Computer networks, and in particular Wide Area Networks (WANs) such as the Internet, provide opportunities for the misuse and abuse of communications traveling thereover. For example, two users (e.g., a human user and an enterprise server) communicating via the WAN may have their communications intercepted and/or altered. Also, it is possible for one user to misrepresent his, her, or its identity to another user.

Thus, there is a need for both privacy and authentication between users of the network communicating with one another. In other words, users should be able to rely on the fact that their transmissions will not be intercepted or altered, and that transmissions from someone purporting to be a particular user do in fact originate from that user.

In many secure communication applications, a seed is required in order to perform certain cryptographic operations such as encryption, decryption, authentication, etc. The seed may comprise, by way of example, a symmetric key or other secret shared by two or more entities.

One such application is in authentication tokens, such as the RSA SecurID® authentication token commercially available from RSA Security Inc. of Bedford, Mass., U.S.A. The RSA SecurID® authentication token is used to provide two-factor authentication. Authorized users are issued individually-registered tokens that generate single-use token codes, which change based on a time code algorithm. For example, a different token code may be generated every 60 seconds. In a given two-factor authentication session, the user is required to enter a personal identification number (PIN) plus the current token code from his or her authentication token. This information is supplied to an authentication entity. The authentication entity may be a server or other processing device equipped with RSA ACE/Server® software, available from RSA Security Inc. The PIN and current token code may be transmitted to the authentication entity via an encryption agent equipped with RSA ACE/Agent® software, also available from RSA Security Inc. If the PIN and current token code are determined to be valid, the user is granted access appropriate to his or her authorization level. Thus, the token codes are like temporary passwords that cannot be guessed by an attacker, with other than a negligible probability.

A given RSA SecurID® token typically contains one or more seeds that are utilized in computing the token outputs. The authentication entity performing the verification of the token outputs requires access to one or more seeds associated with the token in question. Typically, such authentication entities have access to the same seed or set of seeds that the token uses to generate its output.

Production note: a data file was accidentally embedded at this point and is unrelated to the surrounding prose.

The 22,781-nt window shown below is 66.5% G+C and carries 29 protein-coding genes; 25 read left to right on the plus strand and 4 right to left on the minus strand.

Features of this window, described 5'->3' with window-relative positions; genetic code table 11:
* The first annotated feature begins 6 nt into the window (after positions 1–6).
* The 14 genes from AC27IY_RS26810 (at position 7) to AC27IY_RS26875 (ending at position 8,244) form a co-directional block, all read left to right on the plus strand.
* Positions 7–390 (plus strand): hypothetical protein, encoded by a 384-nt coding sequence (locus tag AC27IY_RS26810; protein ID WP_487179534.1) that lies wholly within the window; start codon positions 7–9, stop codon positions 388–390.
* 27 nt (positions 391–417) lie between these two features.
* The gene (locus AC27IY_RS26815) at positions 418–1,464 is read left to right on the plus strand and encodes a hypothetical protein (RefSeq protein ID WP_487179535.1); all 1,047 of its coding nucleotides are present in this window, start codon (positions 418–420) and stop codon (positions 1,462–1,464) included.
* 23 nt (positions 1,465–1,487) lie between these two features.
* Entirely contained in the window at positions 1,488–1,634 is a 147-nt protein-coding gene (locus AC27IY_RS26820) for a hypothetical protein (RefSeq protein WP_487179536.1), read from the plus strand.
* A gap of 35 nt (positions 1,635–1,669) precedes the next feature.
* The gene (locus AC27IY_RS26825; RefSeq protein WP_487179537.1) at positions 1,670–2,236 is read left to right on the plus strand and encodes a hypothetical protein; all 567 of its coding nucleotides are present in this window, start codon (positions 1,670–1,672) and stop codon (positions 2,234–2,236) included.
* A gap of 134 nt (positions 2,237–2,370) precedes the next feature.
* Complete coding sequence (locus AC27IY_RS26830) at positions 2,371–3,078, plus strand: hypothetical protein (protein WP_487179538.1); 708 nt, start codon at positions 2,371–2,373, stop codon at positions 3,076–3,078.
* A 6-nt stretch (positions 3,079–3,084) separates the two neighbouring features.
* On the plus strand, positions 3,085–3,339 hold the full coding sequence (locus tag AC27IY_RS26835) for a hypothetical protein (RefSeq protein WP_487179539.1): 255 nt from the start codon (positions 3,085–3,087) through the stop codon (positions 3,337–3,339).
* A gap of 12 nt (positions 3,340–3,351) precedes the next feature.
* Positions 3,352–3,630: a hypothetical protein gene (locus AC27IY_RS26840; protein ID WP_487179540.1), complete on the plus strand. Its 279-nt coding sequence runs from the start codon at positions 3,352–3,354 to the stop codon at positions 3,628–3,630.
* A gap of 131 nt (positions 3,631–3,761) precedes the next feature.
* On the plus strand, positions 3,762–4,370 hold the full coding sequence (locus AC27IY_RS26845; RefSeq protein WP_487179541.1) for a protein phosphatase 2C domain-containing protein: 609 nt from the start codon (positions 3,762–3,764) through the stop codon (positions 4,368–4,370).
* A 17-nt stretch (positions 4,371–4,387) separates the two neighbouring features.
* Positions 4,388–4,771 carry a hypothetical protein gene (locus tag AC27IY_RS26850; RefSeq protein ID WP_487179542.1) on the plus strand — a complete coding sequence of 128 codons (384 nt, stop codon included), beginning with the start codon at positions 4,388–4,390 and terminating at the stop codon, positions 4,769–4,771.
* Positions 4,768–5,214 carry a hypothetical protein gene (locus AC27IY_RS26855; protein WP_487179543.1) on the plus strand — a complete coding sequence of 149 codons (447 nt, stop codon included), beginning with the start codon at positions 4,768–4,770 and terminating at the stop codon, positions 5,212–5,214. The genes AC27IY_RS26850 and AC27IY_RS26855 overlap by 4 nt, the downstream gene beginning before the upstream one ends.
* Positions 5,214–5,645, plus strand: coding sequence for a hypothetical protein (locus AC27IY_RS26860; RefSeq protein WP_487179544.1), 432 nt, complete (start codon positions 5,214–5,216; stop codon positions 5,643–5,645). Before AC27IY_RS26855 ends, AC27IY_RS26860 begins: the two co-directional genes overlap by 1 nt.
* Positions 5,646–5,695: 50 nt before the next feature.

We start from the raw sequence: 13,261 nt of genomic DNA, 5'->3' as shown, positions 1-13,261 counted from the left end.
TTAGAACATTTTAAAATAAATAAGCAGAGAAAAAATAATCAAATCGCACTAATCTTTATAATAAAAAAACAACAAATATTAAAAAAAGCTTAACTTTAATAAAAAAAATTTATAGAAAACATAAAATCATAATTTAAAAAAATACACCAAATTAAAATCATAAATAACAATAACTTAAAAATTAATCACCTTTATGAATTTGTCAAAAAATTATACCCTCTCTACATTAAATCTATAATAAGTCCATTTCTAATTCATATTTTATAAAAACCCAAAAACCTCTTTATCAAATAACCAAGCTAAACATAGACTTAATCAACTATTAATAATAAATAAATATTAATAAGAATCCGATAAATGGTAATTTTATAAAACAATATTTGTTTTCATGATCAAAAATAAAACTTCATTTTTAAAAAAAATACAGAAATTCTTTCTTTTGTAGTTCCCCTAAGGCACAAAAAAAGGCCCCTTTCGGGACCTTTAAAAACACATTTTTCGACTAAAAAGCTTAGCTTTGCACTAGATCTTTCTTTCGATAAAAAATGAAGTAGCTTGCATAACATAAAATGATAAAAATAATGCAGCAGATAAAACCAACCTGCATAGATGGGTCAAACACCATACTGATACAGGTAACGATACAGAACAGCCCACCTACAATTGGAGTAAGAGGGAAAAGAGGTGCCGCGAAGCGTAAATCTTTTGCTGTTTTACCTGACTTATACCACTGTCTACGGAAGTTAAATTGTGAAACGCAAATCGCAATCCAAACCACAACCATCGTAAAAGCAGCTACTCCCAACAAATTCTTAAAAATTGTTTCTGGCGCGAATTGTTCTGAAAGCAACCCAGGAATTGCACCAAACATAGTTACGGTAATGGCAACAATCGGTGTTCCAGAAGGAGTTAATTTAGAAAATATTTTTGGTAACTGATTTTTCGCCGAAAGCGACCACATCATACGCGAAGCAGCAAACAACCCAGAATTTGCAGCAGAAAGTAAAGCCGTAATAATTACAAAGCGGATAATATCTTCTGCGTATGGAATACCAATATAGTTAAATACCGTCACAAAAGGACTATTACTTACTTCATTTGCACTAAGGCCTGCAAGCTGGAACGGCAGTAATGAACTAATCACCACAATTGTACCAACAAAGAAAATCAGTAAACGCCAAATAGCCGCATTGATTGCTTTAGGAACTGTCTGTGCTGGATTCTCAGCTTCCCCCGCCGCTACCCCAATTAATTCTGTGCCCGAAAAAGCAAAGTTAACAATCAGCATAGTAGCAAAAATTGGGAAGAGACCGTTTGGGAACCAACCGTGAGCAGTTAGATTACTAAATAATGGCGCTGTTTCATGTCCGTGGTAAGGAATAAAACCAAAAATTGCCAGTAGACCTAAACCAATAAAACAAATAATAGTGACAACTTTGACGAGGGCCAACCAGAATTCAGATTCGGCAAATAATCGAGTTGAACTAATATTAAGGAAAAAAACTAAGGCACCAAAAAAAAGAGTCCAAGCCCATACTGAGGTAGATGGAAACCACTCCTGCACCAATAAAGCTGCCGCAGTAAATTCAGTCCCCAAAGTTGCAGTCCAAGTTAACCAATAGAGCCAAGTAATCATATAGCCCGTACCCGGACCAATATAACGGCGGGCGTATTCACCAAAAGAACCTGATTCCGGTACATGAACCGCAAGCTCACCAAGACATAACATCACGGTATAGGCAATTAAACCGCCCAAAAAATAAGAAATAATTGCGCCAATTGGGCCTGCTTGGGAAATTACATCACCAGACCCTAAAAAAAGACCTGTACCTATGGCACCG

SUMMARY OF THE INVENTION

A method is used for secure seed provisioning. Data is derived from inherent randomness in an authentication device. Based on the data, the authentication device is provisioned with a seed.

One or more implementations of the invention may provide one or more of the following advantages.

Seed provisioning of an authentication token or other device may be performed off site with sufficient security, control, and accountability, and, at least in some cases, without requiring a unique identification number to be built in.

These and other features and advantages of the present invention will become more readily apparent from the accompanying drawings and the following detailed description.

BRIEF DESCRIPTION OF THE DRAWINGS

FIG. 1 is a block diagram of an example system for use with secure seed provisioning.

FIG. 2 is a flow diagram of a procedure for use with secure seed provisioning.

DETAILED DESCRIPTION

Described below is a technique for use in the configuration and seeding of security tokens (e.g., RSA SecurID® authentication tokens) at third party facilities, particularly at facilities of a configuration agent, such that a token can be configured without the configuration agent having security-defeating knowledge about the token. In particular, it is desirable to allow third parties to provision a token with a seed, but in such a way that the third party will not know, or be able to construct, the seed after the seed provisioning process is complete. As noted above, the seed may comprise, by way of example, a symmetric key or other secret shared by two or more entities.

In addition, it is desirable to make it difficult or impossible for the third party to create clones of a token. Two or more tokens are considered cloned if they generate the same series of pseudo-random numbers in the same order.

For example, the third party may be a contract manufacturer assembling tokens. Use of the technique described herein allows the contract manufacturer (after assembling the token) to provision the seed to the token such that the contract manufacturer does not know, and does not need to be responsible for, the resulting seed value of the token.